However, after hitting 1.030, the stirred sample slowed, and the unstirred caught up, and around the 1.020 mark, both seemed to progress at the same pace. Ultimately, both hit their final gravity’s of 1.002 at the same time. Unfortunately the stirred version adopted many more off flavors in comparison. In fact, the stirred was nearly undrinkable for a year, as a musty flavor developed and lingered for a long period of time.
Moving forward, what I’ve learned and will be attempting in the coming experiment is that DAP and Fermaid K are not useful for the yeast after the first half of the sugar has been fermented. The second half of fermentation then requires Fermaid O. Additionally, agitation in yeast has been shown to cause increased production of unwanted side-products such as fusel alcohols, however the mechanism of this is not known, and likely occurs due to overly-fast fermentation without staggered nutrient additions timed properly. Conversely, this paper indicates higher alcohol tolerance with stirred yeast.
Try and Try Again
So in the last experiment, I created a basically failed attempt at making a BOMM with a stir plate – although there were hints of success, the lack of temperature control threw the results out the window. Recently I came back at the project with a bit more knowledge about TOSNA (tailored organic nutrient addition), starter usage, and assured temperature control. The results are fantastic.
First, I began with Bray’s recommendation of WYeast 1388 and a starter. I bought two packets and pitched them both in starter material and pitched to a starting gravity of 1.106 of perfectly equal 1-gallon batches of orange blossom honey. I then followed all of Bray’s recommendations with a few exceptions.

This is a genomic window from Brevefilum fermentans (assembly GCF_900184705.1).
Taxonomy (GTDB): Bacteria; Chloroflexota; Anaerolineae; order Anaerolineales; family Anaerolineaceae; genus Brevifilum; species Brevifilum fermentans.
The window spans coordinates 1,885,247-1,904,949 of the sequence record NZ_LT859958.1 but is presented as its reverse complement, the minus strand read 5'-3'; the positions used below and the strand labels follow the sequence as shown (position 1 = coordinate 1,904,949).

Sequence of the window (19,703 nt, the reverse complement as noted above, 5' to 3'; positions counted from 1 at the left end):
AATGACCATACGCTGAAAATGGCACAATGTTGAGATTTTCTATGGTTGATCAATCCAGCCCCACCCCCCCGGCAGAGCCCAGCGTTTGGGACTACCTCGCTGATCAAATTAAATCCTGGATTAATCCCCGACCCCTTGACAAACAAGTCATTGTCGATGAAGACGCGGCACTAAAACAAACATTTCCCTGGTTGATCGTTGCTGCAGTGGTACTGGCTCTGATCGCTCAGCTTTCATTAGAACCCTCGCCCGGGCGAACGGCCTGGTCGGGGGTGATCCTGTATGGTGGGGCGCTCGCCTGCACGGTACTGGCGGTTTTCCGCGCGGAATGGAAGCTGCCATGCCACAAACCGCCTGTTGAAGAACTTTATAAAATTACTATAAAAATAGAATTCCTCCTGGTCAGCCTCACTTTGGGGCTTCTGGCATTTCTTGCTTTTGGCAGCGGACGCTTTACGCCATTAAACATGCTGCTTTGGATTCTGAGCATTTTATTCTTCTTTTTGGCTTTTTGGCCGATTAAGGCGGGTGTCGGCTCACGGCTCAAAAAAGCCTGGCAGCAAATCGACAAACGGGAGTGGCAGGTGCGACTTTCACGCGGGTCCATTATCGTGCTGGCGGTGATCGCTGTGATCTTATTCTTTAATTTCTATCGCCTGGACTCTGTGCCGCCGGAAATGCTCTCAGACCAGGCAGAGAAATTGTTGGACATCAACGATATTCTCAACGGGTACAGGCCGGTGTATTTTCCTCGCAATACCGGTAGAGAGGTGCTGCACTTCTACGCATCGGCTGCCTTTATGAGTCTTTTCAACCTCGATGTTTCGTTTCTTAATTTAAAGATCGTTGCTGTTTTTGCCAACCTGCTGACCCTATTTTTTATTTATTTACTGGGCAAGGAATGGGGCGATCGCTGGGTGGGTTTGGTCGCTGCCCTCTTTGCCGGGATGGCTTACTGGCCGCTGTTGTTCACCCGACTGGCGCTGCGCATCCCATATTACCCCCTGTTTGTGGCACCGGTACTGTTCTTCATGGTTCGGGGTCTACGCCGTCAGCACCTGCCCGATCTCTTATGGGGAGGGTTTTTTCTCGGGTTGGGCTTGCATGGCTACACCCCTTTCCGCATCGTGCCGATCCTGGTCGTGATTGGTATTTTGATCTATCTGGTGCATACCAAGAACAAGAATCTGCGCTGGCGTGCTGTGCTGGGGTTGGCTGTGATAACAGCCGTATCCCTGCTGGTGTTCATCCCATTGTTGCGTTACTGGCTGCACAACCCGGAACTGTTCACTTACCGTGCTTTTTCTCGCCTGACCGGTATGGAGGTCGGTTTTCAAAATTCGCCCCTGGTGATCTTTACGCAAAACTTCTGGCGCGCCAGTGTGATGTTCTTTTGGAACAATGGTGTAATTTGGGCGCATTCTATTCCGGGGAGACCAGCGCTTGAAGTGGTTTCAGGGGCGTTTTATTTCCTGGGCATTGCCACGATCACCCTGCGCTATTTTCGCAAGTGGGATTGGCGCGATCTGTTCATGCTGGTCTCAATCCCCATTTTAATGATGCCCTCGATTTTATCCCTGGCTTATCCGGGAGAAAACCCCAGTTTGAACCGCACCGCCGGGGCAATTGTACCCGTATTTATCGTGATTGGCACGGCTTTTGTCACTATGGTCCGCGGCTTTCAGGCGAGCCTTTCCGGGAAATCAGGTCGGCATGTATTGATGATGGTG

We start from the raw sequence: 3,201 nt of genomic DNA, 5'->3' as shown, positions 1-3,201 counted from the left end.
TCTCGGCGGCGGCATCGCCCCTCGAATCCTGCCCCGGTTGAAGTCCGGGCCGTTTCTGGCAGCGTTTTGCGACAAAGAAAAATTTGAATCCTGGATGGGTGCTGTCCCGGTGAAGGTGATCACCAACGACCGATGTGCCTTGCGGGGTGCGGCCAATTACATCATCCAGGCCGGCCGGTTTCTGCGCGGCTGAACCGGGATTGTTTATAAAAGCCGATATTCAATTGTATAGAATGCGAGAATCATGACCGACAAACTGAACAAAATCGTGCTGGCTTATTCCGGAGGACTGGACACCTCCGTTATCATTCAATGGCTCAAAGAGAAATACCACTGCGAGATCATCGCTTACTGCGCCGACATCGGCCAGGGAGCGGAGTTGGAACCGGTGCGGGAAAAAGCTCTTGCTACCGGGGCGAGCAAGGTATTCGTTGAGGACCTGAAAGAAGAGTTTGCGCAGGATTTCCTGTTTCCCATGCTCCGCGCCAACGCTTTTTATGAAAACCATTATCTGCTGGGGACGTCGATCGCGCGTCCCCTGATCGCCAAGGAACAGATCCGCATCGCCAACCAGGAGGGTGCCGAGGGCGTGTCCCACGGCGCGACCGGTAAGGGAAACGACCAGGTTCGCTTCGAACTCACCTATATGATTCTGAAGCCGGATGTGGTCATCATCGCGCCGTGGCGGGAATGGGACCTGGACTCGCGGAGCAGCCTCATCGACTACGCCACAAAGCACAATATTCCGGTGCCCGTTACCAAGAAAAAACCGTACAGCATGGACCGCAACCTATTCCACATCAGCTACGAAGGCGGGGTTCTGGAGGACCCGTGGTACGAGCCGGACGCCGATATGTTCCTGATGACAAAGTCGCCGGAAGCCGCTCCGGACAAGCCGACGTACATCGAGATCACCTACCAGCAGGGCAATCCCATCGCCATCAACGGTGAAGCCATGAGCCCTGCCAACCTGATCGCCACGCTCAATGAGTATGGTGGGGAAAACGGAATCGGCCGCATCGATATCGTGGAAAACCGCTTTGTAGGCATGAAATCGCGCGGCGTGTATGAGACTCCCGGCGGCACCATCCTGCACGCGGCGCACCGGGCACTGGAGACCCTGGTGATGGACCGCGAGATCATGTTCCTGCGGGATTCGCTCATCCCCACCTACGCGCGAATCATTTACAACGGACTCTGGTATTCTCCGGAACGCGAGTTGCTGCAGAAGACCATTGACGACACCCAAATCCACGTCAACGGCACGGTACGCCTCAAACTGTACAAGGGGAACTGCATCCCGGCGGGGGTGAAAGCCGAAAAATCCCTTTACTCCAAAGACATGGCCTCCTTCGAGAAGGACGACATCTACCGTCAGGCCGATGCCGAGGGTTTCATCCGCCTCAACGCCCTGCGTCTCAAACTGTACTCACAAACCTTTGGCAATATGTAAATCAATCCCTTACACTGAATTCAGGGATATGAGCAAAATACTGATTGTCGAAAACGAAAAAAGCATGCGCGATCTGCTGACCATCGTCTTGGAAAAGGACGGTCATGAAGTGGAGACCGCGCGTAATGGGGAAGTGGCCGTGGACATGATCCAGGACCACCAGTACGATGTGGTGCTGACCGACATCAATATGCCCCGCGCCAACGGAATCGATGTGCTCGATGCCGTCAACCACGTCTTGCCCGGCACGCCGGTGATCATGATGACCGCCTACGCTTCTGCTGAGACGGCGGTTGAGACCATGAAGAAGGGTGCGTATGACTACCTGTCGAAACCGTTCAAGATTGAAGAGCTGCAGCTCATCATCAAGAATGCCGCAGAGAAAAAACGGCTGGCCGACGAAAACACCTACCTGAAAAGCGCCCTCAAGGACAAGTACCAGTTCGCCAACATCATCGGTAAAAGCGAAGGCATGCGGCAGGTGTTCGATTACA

At time zero:
Add 3/4 tsp of 1:2 DAP:Fermaid K
Add 1 tsp potassium carbonate.
Shake like hell to aerate.
Pitched Wyeast 1388 from a 1 liter starter.
Set on stir plate and stir enough to see vortex at the top.
Temperature between 62-65° F.
At 1/3 and 2/3 sugar break (i.e. ~1.066 and 1.033 respectively):
Add ¾ tsp of Fermaid-O
At 1.033, remove from stir plate.
This change from Fermaid-K/DAP to Fermaid-O is because yeast have a hard time using inorganic substrates after they have gone through the reproductive cycle and enter into anaerobic conditions with higher alcohol. They can, however, utilize Fermaid-O (the O stands for organic, apparently).
Additionally, once this change occurs, I believe that agitating (stirring) the yeast stresses them, as they are now slower to metabolize sugars in the anaerobic conditions and causes off-flavors you don’t want in mead. Thus, in their last stretch of breaking down the sugars into that intoxicating liquid, ethanol, we want to pamper them as much as possible.
The Results were clear. Both meads ended up drinkable at the end of one month, but the unstirred mead had a very “green” musty or bready flavor, easily ignored, but certainly would benefit from age. The stirred mead was as good as some of my 8-month old aged BOMMs which turned out hot at the start and cooled off. This tasted like I had aged it nearly a year! After an additional two weeks, the unstirred BOMM aged out well, and only had slight hints of “green” flavor. I ended up adding mulling spices to both and can say these are both my best meads to date.
So What Have I learned Here?
Nutrient addition is absolutely essential, this removes off flavors before they have a chance to start.
The starter allowed this to finish quickly within 3 weeks to the final gravity (from 1.106!) and additionally helped minimize off flavors.
No surprise, temperature control is always a significant factor.
Finally, stirring the mead for the first 2/3 of fermentation produces a quicker, cleaner result. With all that said, #4 is optional, since both meads aged out a few months are likely going to taste nearly identical, but at that 30-day mark, there is a distinct difference in giving those yeasties a little boost in acquiring their food. So give it a try, most of us have stir plates for starters, why not try it with your next 1-gallon batch?